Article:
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Friday, November 25, 2011

Minnesota Public Radio Stories

  • Proposed Vikings stadium siteStadium debate likely front and center next year
    The Minnesota Vikings stadium debate is likely to be front and center when lawmakers return for the 2012 session in late January.6:20 a.m.
  • Mark SeeleyThanksgiving day high temp ties a record
    MPR's Cathy Wurzer spoke with University of Minnesota Climatologist Mark Seeley about the balmy weather for Thanksgiving Day for the Twin Cities, which tied a record high. He also said that colder weather and snow probably are on the way.6:55 a.m.
  • Joyce SutphenFor new Minn. poet laureate, job description a blank slate
    Joyce Sutphen, a Gustavus Adolphus College professor, has been out promoting poetry to the people of Minnesota as the state's newest poet laureate.7:20 a.m.
  • ShoppersHow retailers lure customers on Black Friday
    For many shoppers on Black Friday, it's all about prices. For retailers, a lot of strategy goes into setting those prices and using them to lure consumers into their stores.7:40 a.m.
  • crashTarget hustles to prepare website, fix wounded pride
    Fraught with website woes, Target has been hustling to prepare its site to withstand the expected onslaught of post-Thanksgiving traffic that's likely to peak next Monday, known as CyberMonday.7:45 a.m.
  • Jeno PaulucciDuluth tycoon Jeno Paulucci dies at 93
    Jeno Paulucci, a Minnesota business icon whose restaurant ventures included a company that popularized the finger food known as pizza rolls, has died. He was 93.8:40 a.m.
  • Bridgeman's Family DiningTax notices generate relief, anger
    In Minnesota, every year there are lots of reasons property taxes can go up or down. This year there are even more, as homeowners and business people are learning when they open their proposed property tax statements.8:45 a.m.

National Public Radio Stories

  • Egyptian Protesters Plan To March Through Cairo
    Egypt's ruling military council and anti-government protesters are in a standoff. The military council has pledge to hand over power once a newly- elected president and parliament are in place next summer, but protesters have rejected the idea.
  • New Catholic Mass Already Causing A Stir
    This weekend, Catholics may experience a surprise when they attend Mass. The words and music are different, thanks to the first major change of the English-language Mass in 40 years. Supporters say the new prayers are more elegant; critics say they're clumsy and are a triumph of conservatives.
  • From South Africa, Lessons In 'Soft Vengeance'
    South African Constitutional Court Justice Albie Sachs discusses how a once-divided nation can abandon the impulse to avenge past wrongs and, instead, come together to build a new democracy. One of the framers of the country's constitution, Sachs also mulls over just what it means to determine the "intent" of a nation's founding fathers.
  • Rhode Island Makes Big Changes To Pension System
    Before Rhode Island's General Assembly passed dramatic changes to the pension system, the state had one of the most underfunded pensions in the country. Many of the state's unions aren't happy with the changes and are gearing up for a legal fight.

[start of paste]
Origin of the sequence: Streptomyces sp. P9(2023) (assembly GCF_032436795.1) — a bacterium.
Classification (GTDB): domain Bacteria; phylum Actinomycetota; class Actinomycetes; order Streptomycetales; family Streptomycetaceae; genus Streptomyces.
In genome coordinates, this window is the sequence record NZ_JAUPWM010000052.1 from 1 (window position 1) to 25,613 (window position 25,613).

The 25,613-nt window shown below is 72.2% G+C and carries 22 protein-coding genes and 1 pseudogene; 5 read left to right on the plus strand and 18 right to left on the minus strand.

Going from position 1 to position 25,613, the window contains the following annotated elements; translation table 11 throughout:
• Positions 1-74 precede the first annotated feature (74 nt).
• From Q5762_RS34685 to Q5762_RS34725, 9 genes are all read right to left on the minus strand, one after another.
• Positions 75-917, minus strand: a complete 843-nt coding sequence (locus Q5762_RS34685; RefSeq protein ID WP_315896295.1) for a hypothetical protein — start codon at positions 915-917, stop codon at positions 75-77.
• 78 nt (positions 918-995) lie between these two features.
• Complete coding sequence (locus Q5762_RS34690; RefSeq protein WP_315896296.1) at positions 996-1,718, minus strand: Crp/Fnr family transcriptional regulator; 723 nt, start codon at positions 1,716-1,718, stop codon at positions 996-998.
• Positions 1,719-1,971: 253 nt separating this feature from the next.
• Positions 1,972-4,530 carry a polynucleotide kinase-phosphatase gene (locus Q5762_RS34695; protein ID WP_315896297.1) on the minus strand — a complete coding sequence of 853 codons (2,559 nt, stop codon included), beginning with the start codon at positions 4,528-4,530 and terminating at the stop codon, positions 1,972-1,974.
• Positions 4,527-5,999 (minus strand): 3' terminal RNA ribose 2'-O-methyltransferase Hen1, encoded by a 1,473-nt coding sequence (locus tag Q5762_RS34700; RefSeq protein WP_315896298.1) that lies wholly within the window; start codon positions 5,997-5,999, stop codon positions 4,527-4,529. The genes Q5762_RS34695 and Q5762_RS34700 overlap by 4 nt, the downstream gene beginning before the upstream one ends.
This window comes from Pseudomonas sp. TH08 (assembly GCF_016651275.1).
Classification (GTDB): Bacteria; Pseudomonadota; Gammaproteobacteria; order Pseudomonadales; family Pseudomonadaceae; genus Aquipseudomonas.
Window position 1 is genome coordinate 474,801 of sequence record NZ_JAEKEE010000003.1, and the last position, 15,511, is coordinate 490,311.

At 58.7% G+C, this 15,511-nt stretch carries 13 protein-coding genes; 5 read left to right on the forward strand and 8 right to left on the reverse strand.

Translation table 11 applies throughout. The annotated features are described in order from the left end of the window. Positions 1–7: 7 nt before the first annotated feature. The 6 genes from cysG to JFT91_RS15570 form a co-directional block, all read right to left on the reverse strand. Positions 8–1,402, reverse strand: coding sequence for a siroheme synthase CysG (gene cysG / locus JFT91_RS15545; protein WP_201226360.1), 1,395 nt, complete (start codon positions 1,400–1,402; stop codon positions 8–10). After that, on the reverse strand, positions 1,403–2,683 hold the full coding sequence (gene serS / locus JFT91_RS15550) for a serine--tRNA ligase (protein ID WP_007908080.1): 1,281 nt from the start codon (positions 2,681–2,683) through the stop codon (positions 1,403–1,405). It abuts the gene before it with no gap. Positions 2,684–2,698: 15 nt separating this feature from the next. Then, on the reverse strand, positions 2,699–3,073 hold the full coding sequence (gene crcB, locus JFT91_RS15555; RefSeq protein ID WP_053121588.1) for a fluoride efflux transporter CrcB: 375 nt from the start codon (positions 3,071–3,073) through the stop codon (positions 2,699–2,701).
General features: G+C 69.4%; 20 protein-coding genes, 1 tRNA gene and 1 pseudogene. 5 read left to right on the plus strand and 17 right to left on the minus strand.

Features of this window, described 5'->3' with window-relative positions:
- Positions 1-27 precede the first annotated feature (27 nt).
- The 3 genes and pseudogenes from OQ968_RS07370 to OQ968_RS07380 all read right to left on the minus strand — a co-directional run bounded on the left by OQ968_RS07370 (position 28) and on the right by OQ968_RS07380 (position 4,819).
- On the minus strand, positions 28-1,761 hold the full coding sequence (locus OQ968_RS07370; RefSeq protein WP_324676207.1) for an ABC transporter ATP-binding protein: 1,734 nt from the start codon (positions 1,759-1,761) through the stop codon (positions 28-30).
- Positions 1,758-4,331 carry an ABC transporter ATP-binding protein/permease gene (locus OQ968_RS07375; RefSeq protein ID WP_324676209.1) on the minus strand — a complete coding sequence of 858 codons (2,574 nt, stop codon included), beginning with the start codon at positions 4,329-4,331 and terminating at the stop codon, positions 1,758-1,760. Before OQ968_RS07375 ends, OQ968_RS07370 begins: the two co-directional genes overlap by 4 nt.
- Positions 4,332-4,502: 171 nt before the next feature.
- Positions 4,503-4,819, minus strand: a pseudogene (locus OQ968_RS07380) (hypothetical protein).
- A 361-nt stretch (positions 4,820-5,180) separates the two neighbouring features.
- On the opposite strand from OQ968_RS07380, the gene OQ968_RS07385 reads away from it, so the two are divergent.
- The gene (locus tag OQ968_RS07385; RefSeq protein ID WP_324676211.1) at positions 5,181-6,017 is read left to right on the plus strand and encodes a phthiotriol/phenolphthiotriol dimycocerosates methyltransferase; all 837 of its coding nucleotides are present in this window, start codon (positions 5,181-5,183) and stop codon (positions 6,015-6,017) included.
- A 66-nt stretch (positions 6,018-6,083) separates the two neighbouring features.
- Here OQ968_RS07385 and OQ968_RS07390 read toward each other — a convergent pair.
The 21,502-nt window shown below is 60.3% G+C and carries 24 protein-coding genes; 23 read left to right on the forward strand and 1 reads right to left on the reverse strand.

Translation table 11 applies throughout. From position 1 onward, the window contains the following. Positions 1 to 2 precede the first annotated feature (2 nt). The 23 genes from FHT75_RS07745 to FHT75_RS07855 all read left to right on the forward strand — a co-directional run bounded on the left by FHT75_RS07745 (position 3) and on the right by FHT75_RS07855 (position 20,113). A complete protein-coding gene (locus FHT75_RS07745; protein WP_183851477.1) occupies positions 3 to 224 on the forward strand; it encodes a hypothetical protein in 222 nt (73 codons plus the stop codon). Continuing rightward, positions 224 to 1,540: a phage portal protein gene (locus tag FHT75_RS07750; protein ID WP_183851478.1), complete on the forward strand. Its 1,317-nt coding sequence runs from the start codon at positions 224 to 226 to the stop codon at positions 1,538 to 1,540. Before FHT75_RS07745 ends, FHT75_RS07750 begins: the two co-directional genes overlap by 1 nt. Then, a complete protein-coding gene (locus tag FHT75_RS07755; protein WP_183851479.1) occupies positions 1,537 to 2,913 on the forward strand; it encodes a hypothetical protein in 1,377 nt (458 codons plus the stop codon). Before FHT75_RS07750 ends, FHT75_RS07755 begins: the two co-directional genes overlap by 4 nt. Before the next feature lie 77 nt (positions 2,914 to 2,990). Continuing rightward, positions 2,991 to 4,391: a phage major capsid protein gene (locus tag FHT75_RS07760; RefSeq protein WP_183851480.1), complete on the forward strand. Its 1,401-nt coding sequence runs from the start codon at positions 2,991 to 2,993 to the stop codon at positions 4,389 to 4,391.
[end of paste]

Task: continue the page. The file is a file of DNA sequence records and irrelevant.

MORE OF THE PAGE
• Why Is China's Baby Care Industry Booming?
    China's "one-child" policy has repressed and stabilized the number of births, but the market for baby products has exploded. The growth is driven by rising incomes and the intense focus on the single child with interesting twists. For instance, baby formula sales have gone way up because people are now spending more money on foreign formula products because they no longer trust Chinese companies after the melamine poisoning of several years ago.
  • Afghan Reporters Maneuver Media Minefields
    In Afghanistan, a media boom followed the ouster of the Taliban in 2001, but it hasn't been without problems. Watchdog groups report hundreds of cases of violence and intimidation against journalists, including murder. Afghan reporters have learned which topics are off limits, and they take great care to avoid offending the country's most powerful personalities.
  • Thai Floods Disrupt Computer Hard Drive Supply
    Before you go shopping for a new computer this weekend consider this: Hard drive prices are going up. It's the result of the floods in Thailand, which produces about 45 percent of the world's hard drives. Many Thai factories have been crippled by the natural disaster.
  • 'Tis The Season For Holiday Shopping
    On this Black Friday, Linda Wertheimer talks to branding expert Martin Lindstrom about the psychology of sales and the array of techniques retailers use to get people to shop.
  • Where Did The Term Black Friday Originate?
    Language guru Ben Zimmer has tracked down what he believes to be the source of the phrase. He writes that the term originated in the 1960s in Philadelphia. Traffic was so bad the day after Thanksgiving that police officers had to work 12-hour shifts. So they gave the day a negative — and memorable — name.
  • Bachmann's 'Conviction' To Fixing Government
    After a meteoric rise, GOP presidential candidate Michele Bachmann is now polling in the single digits. But she's still plowing ahead with her campaign, and this week she came out with a memoir. The Minnesota congresswoman talks with co-host Steve Inskeep about Core of Conviction and aiming to win the nomination.

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November 2011
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